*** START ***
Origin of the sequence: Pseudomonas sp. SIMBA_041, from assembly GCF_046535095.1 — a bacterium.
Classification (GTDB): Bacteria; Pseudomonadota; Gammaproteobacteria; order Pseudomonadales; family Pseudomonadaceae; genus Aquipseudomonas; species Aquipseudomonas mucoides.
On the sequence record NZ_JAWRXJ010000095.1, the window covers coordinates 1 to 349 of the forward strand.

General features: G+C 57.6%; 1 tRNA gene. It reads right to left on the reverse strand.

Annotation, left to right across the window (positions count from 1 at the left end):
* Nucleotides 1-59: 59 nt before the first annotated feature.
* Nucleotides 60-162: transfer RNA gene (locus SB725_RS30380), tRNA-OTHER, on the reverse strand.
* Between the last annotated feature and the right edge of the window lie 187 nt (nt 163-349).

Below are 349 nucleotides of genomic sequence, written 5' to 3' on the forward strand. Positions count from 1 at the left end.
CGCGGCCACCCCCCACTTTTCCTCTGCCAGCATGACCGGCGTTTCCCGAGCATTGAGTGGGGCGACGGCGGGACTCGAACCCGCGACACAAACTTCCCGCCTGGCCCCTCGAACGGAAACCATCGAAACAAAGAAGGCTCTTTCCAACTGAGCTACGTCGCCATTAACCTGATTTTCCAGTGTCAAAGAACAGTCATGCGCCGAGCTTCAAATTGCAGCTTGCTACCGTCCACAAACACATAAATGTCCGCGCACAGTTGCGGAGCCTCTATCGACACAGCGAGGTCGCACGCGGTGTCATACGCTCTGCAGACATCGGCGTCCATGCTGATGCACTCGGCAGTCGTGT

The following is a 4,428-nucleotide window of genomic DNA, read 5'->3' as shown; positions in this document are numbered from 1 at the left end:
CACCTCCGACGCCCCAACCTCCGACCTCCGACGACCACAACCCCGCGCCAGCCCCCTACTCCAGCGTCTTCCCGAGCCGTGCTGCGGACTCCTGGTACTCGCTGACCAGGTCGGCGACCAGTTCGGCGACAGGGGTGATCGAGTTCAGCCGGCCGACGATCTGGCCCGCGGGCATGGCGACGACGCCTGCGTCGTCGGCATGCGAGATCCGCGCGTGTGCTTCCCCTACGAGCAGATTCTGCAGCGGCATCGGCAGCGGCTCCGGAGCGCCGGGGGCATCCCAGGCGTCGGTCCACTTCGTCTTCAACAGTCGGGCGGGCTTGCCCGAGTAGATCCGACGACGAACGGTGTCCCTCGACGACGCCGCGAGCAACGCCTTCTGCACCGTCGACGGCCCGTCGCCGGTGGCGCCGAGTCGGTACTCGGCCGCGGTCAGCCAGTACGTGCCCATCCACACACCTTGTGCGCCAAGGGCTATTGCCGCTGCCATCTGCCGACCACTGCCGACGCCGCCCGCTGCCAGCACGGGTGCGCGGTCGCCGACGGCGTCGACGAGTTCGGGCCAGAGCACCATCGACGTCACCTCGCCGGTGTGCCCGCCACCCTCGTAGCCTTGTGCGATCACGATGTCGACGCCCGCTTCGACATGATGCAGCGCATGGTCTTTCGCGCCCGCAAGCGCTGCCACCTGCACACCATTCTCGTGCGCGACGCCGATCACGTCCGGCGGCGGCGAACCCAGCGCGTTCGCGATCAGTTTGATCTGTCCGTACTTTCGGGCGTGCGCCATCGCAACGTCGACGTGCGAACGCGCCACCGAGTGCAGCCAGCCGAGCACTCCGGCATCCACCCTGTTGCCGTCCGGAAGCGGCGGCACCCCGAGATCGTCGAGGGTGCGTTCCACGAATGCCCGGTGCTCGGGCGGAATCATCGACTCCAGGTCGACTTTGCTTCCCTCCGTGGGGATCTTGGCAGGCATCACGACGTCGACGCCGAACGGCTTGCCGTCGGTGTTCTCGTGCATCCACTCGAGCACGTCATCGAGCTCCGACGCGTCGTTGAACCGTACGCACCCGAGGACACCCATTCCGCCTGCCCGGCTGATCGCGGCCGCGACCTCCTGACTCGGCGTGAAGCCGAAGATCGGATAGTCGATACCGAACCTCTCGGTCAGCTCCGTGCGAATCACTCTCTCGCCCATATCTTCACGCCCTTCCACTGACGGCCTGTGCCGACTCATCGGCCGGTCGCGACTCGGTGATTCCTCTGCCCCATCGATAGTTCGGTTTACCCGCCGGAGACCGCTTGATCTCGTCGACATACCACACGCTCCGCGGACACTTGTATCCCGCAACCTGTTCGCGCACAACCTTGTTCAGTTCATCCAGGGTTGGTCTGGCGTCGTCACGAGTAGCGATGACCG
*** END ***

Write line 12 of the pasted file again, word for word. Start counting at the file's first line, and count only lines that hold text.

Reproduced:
CACCTCCGACGCCCCAACCTCCGACCTCCGACGACCACAACCCCGCGCCAGCCCCCTACTCCAGCGTCTTCCCGAGCCGTGCTGCGGACTCCTGGTACTCGCTGACCAGGTCGGCGACCAGTTCGGCGACAGGGGTGATCGAGTTCAGCCGGCCGACGATCTGGCCCGCGGGCATGGCGACGACGCCTGCGTCGTCGGCATGCGAGATCCGCGCGTGTGCTTCCCCTACGAGCAGATTCTGCAGCGGCATCGGCAGCGGCTCCGGAGCGCCGGGGGCATCCCAGGCGTCGGTCCACTTCGTCTTCAACAGTCGGGCGGGCTTGCCCGAGTAGATCCGACGACGAACGGTGTCCCTCGACGACGCCGCGAGCAACGCCTTCTGCACCGTCGACGGCCCGTCGCCGGTGGCGCCGAGTCGGTACTCGGCCGCGGTCAGCCAGTACGTGCCCATCCACACACCTTGTGCGCCAAGGGCTATTGCCGCTGCCATCTGCCGACCACTGCCGACGCCGCCCGCTGCCAGCACGGGTGCGCGGTCGCCGACGGCGTCGACGAGTTCGGGCCAGAGCACCATCGACGTCACCTCGCCGGTGTGCCCGCCACCCTCGTAGCCTTGTGCGATCACGATGTCGACGCCCGCTTCGACATGATGCAGCGCATGGTCTTTCGCGCCCGCAAGCGCTGCCACCTGCACACCATTCTCGTGCGCGACGCCGATCACGTCCGGCGGCGGCGAACCCAGCGCGTTCGCGATCAGTTTGATCTGTCCGTACTTTCGGGCGTGCGCCATCGCAACGTCGACGTGCGAACGCGCCACCGAGTGCAGCCAGCCGAGCACTCCGGCATCCACCCTGTTGCCGTCCGGAAGCGGCGGCACCCCGAGATCGTCGAGGGTGCGTTCCACGAATGCCCGGTGCTCGGGCGGAATCATCGACTCCAGGTCGACTTTGCTTCCCTCCGTGGGGATCTTGGCAGGCATCACGACGTCGACGCCGAACGGCTTGCCGTCGGTGTTCTCGTGCATCCACTCGAGCACGTCATCGAGCTCCGACGCGTCGTTGAACCGTACGCACCCGAGGACACCCATTCCGCCTGCCCGGCTGATCGCGGCCGCGACCTCCTGACTCGGCGTGAAGCCGAAGATCGGATAGTCGATACCGAACCTCTCGGTCAGCTCCGTGCGAATCACTCTCTCGCCCATATCTTCACGCCCTTCCACTGACGGCCTGTGCCGACTCATCGGCCGGTCGCGACTCGGTGATTCCTCTGCCCCATCGATAGTTCGGTTTACCCGCCGGAGACCGCTTGATCTCGTCGACATACCACACGCTCCGCGGACACTTGTATCCCGCAACCTGTTCGCGCACAACCTTGTTCAGTTCATCCAGGGTTGGTCTGGCGTCGTCACGAGTAGCGATGACCG